The Physics of the James Webb Space Telescope
By cuterose

The Physics of the James Webb Space Telescope

24/06/2022  |   398 Views

Try this: Turn on the stovetop in your kitchen, and hold your hand over a burner but don’t touch it. As the element warms up, it produces infrared light. You can't see this light, but when it hits your hand, you can feel it as heat.

Although you can't see this kind of light, an infrared camera can. Check out this infrared image of me pouring a hot cup of coffee:

The Physics of the James Webb Space Telescope

This is a false-color image. Basically, the camera mapped colors—from yellow to purple—onto different wavelengths of infrared light. The brighter yellow parts (like the pot of coffee) represent hotter things, and the darker purple parts are colder. Of course, reality is more complicated than this (you can also have reflected infrared light), but you get the idea.

Great. But why does the JWST look at infrared light? The reason is the Doppler effect.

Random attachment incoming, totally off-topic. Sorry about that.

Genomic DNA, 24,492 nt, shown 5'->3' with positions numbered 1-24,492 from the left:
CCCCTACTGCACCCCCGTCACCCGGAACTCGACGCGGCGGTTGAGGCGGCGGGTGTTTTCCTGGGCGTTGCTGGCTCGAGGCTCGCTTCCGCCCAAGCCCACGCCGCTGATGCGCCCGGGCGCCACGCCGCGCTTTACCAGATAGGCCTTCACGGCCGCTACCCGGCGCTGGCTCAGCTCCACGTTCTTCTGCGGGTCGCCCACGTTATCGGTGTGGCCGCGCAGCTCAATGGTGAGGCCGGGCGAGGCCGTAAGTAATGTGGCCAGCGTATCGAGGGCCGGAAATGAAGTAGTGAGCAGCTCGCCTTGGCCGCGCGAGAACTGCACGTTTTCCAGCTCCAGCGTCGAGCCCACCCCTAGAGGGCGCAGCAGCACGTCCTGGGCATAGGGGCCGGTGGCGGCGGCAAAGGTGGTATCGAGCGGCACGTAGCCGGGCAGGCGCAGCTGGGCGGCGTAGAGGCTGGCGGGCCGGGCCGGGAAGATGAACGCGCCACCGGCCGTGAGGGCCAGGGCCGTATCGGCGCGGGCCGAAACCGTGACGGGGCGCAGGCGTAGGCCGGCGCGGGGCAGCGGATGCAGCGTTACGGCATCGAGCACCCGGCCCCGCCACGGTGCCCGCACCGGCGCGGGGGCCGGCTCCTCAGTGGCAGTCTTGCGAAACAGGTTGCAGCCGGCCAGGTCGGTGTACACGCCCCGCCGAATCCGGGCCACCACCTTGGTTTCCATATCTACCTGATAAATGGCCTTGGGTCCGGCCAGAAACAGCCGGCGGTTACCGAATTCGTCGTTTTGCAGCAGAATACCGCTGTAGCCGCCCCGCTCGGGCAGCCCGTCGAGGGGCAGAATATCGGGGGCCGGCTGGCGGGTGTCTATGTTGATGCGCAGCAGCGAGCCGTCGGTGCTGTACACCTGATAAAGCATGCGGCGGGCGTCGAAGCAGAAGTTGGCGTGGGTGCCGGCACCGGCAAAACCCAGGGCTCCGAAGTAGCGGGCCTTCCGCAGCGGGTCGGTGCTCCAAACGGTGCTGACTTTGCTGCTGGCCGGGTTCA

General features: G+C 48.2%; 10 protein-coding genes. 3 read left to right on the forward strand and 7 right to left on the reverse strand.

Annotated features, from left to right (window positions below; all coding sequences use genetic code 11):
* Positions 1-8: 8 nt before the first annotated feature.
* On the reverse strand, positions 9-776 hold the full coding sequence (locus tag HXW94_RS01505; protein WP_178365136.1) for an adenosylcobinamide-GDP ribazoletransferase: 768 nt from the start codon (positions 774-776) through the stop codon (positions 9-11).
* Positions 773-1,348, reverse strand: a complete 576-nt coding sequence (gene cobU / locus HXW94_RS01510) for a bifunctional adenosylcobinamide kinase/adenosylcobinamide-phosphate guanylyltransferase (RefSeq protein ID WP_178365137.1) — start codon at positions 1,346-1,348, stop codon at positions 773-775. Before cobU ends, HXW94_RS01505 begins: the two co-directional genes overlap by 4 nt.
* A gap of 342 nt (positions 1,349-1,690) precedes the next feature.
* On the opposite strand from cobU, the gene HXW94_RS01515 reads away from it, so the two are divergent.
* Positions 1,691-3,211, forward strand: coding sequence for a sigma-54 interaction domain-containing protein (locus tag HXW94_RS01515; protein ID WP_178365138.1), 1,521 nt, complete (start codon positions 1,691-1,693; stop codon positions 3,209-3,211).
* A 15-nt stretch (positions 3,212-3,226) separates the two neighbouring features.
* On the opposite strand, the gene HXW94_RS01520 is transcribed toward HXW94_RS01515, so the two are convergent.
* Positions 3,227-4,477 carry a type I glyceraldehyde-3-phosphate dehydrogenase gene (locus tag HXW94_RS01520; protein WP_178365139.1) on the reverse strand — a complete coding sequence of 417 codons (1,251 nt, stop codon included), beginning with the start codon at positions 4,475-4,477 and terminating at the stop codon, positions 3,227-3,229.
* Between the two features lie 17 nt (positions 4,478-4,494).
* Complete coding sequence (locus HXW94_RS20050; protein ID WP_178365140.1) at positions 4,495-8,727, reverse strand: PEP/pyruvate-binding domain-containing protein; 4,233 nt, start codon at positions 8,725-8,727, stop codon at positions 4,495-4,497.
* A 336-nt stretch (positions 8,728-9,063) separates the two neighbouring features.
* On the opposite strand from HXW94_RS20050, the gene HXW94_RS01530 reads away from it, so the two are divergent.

You already know about the Doppler effect. You can hear it when a train or car moves past you at a high speed: The sound changes frequency because the source is first moving toward you, and then later away from you. The vehicle’s sound has a shorter wavelength, and therefore a higher pitch, while coming toward you, and then a longer wavelength and a lower pitch when it is moving away. (Here's an older post with more details).)

It just so happens that you can also get a Doppler effect with light—but since the speed of light is super fast (3 x 108m/s), the effect isn't noticeable in many situations. However, because of the expansion of the universe, just about all of the galaxies that we see from Earth are moving away from us. So to us, their light appears to have a longer wavelength. We call this a redshift, meaning the wavelengths are more red because they are longer. For very distant objects, this red shift is so large that the interesting stuff is in the infrared spectrum.